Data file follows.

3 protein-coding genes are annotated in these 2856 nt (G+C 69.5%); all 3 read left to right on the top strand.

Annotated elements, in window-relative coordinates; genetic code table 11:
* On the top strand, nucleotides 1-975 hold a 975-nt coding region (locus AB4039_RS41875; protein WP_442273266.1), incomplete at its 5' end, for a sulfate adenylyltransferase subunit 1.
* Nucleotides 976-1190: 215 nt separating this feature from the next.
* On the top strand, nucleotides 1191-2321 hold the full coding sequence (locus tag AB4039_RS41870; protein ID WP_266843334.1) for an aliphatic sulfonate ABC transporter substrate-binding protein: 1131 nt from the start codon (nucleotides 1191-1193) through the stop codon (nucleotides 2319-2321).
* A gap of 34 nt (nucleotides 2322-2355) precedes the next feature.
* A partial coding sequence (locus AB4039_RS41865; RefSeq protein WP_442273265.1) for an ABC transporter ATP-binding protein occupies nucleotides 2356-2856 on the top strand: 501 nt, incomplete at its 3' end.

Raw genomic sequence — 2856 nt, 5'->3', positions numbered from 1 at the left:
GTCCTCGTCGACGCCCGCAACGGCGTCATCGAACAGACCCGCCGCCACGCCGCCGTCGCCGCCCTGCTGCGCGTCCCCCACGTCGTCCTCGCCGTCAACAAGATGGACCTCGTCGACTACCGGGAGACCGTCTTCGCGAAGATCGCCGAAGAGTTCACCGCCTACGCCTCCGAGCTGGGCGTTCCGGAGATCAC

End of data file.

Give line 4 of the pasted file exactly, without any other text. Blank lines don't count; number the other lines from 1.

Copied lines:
* Nucleotides 976-1190: 215 nt separating this feature from the next.